She refused dinners to marry her sister’s widower when her parents asked her to. She only ate Communion wafers after occasionally licking poor people’s pablum. Water was unpalatable. After her legs failed on February 26, malnutrition killed her on April 26, 1380.

Fitness experts of long ago taught the belief that an overweight body is spiritually unfit. Liquid diets began around 1066 A.D. William the Conqueror’s weight caused riding issues. He had to kiss the earth after falling head-first. He simply drank. Lots of ale, beer, wine, and mead. When he rode again, the saddle horn caught in his stomach, producing a fatal infection. Let that be a lesson to you: Don’t drink and drive. The diet failed because priests couldn’t fit him in his coffin, breaking his intestines. 

First Diet Book Ever

Renaissance secularized, sexified, and softened Western attitudes. Being overweight was bad, even during a famine. Henry VIII was much mocked. In 1550, John Halle advocated eating meagerly since “more die of gluttony than sword or pestilence.” 

Renaissance women corset-slenderized. Choking bras and waistbands bound them. “Straight lacing” killed women when corsets sliced their flesh and produced festering sores. 

Elastic “shape-wear” or corsets thin modern women. Kim Kardashian is reviving “waist training corsets” to reduce her waist. At 40, overweight Italian Luigi Cornaro realized something. He restricted himself to 12 ounces of food and 14 ounces of alcohol because he was weary of being overweight, out of control, and unable to have sex. “The Art of Living Long” by Cornaro offers advice. From 500 years ago. 100-year-old Cornaro solely ate egg yolks. 

In 1614, Giacomo Castelvetro authored “The Fruits, Herbs, and Vegetables of Italy.” Castelvetro praised Italians for eating fresh vegetables and condemned English for eating too much meat and sugar. His work influenced the “Mediterranean Diet.”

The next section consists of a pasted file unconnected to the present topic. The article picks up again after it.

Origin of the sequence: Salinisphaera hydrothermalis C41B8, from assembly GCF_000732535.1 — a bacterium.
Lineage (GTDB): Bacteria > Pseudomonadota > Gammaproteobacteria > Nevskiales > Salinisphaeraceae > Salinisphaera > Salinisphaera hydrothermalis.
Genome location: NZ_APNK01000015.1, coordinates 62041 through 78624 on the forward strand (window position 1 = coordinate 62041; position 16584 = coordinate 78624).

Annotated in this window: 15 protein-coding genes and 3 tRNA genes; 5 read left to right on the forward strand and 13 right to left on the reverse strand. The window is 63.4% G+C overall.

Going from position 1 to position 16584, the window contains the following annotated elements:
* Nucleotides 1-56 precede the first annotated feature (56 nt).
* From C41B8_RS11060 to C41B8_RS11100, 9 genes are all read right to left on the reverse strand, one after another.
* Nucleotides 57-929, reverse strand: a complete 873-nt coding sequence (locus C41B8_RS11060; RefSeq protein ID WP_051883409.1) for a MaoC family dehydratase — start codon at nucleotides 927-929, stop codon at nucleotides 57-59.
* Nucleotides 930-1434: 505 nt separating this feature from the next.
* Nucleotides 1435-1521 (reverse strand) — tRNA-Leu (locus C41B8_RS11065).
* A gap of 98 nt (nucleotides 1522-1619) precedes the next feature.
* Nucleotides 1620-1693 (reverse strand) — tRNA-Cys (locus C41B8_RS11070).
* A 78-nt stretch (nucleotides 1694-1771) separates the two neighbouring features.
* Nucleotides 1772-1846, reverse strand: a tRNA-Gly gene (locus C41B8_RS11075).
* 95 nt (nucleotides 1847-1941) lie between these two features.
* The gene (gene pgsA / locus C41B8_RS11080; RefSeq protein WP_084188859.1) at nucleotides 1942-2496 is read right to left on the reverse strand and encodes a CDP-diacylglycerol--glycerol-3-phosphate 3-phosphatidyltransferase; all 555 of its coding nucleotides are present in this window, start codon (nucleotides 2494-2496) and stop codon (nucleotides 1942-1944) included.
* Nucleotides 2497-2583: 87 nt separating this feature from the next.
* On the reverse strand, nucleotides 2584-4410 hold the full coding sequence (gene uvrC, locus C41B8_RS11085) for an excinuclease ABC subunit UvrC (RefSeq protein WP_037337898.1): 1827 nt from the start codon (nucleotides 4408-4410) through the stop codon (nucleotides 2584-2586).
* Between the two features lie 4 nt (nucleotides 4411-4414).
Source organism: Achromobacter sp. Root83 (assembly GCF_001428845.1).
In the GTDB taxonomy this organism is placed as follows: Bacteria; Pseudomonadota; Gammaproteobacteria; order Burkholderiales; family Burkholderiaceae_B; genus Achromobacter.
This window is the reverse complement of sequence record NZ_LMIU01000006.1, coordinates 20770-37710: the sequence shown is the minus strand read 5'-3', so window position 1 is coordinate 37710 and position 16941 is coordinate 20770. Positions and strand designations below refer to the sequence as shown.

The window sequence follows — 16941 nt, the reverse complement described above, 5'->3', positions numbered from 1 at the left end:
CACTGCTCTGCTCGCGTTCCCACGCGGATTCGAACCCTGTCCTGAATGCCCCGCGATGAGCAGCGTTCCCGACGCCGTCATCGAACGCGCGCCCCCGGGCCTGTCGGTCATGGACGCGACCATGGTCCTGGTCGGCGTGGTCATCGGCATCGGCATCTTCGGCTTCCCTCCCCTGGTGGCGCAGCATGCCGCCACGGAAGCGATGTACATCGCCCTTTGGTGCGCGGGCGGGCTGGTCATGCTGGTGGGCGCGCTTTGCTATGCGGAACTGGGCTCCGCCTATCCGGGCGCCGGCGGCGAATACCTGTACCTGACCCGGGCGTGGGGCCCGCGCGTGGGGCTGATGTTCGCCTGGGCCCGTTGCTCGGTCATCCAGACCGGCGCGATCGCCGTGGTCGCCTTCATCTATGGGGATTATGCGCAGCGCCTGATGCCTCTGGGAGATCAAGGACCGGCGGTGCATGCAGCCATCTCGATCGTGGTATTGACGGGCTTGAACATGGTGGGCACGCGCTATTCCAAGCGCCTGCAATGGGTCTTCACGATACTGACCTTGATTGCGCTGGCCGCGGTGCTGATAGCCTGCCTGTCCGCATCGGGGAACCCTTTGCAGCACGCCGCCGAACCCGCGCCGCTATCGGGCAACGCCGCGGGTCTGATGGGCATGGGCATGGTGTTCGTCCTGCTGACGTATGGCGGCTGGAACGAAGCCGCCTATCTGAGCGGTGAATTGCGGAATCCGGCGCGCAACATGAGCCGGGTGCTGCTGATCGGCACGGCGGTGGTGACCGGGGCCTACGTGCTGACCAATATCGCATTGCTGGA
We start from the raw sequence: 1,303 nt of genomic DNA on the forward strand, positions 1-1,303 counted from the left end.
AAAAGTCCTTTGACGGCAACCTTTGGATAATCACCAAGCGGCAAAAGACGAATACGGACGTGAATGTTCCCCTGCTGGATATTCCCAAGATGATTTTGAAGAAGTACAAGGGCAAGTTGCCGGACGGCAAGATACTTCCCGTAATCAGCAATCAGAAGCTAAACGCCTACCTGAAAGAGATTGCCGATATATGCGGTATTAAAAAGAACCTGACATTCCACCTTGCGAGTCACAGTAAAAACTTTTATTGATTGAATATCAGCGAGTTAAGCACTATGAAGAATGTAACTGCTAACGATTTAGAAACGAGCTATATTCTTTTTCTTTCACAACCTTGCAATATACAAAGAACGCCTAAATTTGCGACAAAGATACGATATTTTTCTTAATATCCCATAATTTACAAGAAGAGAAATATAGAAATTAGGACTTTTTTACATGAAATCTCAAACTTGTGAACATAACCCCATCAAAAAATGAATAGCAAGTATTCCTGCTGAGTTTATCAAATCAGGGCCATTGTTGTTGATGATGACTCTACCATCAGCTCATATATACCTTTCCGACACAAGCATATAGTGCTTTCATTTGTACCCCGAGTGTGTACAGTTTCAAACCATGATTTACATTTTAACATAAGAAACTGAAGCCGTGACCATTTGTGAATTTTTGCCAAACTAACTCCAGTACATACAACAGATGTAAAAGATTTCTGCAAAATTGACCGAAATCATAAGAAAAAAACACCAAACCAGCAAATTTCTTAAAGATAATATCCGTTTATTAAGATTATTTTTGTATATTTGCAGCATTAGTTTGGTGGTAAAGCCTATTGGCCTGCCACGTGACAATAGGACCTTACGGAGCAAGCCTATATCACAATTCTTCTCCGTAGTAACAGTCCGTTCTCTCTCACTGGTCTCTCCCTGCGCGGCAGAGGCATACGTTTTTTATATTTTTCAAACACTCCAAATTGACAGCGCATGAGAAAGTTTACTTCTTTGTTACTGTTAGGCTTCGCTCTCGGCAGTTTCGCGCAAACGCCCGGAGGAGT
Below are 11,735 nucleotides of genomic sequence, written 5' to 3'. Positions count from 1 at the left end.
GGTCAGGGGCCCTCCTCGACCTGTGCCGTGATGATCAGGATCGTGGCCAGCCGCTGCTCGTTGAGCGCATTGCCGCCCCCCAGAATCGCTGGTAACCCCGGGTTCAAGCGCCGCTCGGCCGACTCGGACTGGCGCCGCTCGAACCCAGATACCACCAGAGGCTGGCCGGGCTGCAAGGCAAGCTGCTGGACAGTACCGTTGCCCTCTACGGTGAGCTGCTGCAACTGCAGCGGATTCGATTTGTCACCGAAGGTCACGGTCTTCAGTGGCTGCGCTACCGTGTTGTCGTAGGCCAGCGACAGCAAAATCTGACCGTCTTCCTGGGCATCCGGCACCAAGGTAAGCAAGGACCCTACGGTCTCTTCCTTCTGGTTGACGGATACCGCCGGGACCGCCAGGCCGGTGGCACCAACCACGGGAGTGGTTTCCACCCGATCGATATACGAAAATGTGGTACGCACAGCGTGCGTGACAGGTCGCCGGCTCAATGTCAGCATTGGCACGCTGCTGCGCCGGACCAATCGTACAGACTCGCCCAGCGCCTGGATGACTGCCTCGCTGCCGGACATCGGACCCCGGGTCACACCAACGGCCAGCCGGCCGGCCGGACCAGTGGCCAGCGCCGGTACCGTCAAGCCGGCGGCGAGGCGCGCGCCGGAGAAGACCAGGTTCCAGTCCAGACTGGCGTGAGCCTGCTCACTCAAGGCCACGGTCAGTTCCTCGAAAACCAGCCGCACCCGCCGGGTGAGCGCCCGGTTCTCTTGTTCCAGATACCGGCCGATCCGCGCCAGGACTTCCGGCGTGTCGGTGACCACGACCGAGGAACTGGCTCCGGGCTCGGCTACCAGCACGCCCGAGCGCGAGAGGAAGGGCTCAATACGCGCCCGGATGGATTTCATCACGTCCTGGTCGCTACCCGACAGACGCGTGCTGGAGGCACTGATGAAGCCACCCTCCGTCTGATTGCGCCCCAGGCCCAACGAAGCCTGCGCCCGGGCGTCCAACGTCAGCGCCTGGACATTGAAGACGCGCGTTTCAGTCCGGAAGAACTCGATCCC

Potatoes saved Europe in 1660. Starving cartoonists labeled the obese George IV the “Prince of Whales.” 

Famous 1700s figures battled weight. 

The famous scholar Dr. Samuel Johnson became sad and overweight, calling his weight “my black hound.” His lifelong friend and biographer, James Boswell, asserted that “slim people can eat a great deal and remain thin, while others eat less and grow fat,” but Dr. Johnson believed that his weight was due to overeating.

Rotund poet Samuel Coleridge sought “bloat and constipation” therapies for years. In 1730, Dr. George Cheyne published The Natural Method of Curing the Diseases of the Body, the second diet book. After stopping milk and vegetables, he lost it.” Confined animals induce human nervous diseases,” he stated. Vegans still say, “I cannot see the difference between consuming human flesh and animal flesh.” 

Thomas Short’s early 1700s book “The Causes and Effects of Corpulence” suggested that swamps make you fat and deserts are best for weight loss. 

19th-century diet

Mid-1800s beauty was slender and romantic. Both sexes’ form-fitting garments hurt obese persons. 1850–1920 women’s gowns have modest laced waists. Men wore tights or breeches with form-fitting coats until the late 19th century. Form-fitting clothing and slim idealization again criticized and blamed obese people of immorality. One 1881 book recommended imprisoning obese people. But that’s hardly necessary with the keto diet. Keto helps people live ketogenic within the parameters of their normal body weight.